Otherwise, it’s been three evenings of yummy sundal, sweets, new clothes and special treatment. Add to this the delightful five-year-old nephew who was the only one to notice that the Krishna standing amid the Gopikas has the end of his flute on his cheek, and not his lips. And throw in spells of laughter with the older sister. All of this is, of course, in addition to the delightful rasam Amma makes, the few minutes of sitting on her lap as she calls me chubby (I’m not!), dozing off with the unda mayakkam that accompanies a lunch that doesn’t involve paneer or a tomato-onion-based subzi, dad excitedly discussing his Economist subscription, my career prospects and the Mani Ratnam article on The Hindu – being home has its perks. 

P.S.: Yours truly also turned 26 at the beginning of the month. The number is increasing so quickly I don't even want to get excited about posting about it on the blog! 

And before you know it, so much has happened.

The rains are long gone, and the sun is shining so brightly that you beam in happiness when sunlight filters through your mesh windows into the room and casts its yellow glow on the wall.

The days are hot, humid and you constantly wipe your face as you try to recollect how the sun crept back into your life.

There are mosquitoes swarming the place, reminding you of last year’s Bombay winter that was mosquito-ridden and unexpectedly chilly – for in the last seven years, winter had just meant slightly less intolerable heat.

And then there are surprises. That tell you are special, that will change the way you look at some people, some places, some times of the day. That will leave you sighing in happiness, that will make you wish that unsettling, depressing feeling at the pit of your stomach can get drowned out in the shower. That will leave you a little surer of the future, and at the same time, a little more apprehensive. That will tell you things about yourself that you didn’t know.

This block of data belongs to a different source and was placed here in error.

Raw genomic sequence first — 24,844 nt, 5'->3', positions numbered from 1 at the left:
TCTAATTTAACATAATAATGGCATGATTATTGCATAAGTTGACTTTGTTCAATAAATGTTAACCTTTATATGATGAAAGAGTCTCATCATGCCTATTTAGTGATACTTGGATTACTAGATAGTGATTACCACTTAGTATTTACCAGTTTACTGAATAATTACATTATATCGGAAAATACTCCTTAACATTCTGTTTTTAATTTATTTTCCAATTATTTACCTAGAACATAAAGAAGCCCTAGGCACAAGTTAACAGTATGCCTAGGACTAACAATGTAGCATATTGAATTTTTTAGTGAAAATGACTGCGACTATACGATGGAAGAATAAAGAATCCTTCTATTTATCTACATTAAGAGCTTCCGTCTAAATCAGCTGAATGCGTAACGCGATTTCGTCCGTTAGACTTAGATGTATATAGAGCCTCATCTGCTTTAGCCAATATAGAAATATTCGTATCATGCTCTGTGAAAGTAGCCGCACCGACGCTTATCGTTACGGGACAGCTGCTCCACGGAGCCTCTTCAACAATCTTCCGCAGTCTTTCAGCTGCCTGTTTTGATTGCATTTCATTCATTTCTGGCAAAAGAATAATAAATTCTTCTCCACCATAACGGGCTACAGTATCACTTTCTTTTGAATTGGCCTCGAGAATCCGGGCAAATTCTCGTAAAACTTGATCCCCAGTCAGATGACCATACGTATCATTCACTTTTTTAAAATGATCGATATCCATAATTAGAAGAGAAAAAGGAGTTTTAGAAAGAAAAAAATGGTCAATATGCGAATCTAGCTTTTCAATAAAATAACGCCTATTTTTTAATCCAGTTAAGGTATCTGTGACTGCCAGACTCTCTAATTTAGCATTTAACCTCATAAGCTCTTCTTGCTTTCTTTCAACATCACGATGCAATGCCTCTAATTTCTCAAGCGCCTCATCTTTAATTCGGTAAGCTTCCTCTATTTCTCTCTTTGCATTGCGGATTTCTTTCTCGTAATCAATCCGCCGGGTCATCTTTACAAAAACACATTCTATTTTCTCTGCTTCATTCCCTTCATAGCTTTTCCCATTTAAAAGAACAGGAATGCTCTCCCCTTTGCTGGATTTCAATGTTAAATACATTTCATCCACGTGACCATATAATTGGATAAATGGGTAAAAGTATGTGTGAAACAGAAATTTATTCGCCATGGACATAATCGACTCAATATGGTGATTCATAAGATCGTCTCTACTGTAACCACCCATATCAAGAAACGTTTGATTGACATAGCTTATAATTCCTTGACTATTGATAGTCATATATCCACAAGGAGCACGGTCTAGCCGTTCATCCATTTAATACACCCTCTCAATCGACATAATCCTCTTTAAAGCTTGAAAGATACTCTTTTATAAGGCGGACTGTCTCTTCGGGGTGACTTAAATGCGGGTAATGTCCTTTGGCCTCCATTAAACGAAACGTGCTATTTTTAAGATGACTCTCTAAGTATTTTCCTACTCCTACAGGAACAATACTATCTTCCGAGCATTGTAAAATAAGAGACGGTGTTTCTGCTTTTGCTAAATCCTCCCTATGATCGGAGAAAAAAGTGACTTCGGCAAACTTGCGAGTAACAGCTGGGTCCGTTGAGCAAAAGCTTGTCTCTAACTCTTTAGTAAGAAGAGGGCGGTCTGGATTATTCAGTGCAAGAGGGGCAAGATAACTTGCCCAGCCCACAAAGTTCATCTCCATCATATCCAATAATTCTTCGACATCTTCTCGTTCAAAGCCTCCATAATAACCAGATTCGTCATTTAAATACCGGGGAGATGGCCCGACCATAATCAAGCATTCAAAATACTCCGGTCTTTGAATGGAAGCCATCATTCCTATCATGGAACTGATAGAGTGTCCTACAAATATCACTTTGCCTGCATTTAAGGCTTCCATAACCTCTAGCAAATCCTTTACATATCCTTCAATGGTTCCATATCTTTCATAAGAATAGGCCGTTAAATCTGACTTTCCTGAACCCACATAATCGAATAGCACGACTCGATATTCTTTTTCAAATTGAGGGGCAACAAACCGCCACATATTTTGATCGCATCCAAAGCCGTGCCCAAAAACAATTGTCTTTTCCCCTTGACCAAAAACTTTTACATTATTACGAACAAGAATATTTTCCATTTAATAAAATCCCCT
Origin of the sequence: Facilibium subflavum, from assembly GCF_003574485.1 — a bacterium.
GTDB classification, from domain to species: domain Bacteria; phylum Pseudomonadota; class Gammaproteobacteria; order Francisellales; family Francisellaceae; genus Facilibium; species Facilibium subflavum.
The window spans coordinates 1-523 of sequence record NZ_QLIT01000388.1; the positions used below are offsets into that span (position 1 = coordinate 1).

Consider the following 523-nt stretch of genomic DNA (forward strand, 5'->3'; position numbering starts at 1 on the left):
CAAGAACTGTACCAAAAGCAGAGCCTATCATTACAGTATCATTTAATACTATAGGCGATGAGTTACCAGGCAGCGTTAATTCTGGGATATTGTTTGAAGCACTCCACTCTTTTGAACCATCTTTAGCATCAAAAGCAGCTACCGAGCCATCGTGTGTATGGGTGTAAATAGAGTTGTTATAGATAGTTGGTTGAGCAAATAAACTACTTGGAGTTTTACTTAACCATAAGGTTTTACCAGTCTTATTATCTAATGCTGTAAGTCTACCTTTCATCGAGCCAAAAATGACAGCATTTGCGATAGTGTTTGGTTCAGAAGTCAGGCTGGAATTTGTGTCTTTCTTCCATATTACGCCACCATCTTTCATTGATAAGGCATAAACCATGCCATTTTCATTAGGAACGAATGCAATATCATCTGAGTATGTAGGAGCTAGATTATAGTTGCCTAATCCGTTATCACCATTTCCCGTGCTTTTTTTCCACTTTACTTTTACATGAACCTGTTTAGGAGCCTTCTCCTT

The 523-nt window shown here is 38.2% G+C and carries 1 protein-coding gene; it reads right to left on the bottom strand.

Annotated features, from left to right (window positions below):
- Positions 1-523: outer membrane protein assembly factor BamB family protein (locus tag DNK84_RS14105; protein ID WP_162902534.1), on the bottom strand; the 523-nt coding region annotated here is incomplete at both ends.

And that’s how my September ends. 
It's the stupidest and most random title I have ever given to a post (it's worse than 'Random Ramblings-x' or 'What to name it') but the mind is simply panicking at the inactivity that the blog has seen in the last three months, so yes, whoever is reading this, just deal with it.

What can I say about the last three months? Life's gone through a whirlwind of change, mostly good, but bringing along with it confusion that I'm sure is turning my hair grey. Over the summer, Chennai happened, with yours truly gallivanting through the roads of her favourite city, on cars, buses, bikes and autos. By the beach, eating manga, candy floss, shooting balloons (would you believe it if I said I'd never done it before?) and chasing waves. Singapore happened, with the morning I landed nearly reducing me to tears with the overwhelming feeling of having never left. Of packed days of breakfast at one place, lunch at another, tea elsewhere, dinner somewhere. Cambodia happened, with beautiful temples, heart-wrenching displays of human cruelty, cheap food and lots of coconut water. Coimbatore happened, with lots of cooking and long chats with mom and dad. Dissertation happened, and I was witness to a myriad of mind-boggling views fellow humans hold about womanhood, independence and Indian 'culture'. Meeting old people happened, new, important friends were made. What else could one ask for in a two-month vacation?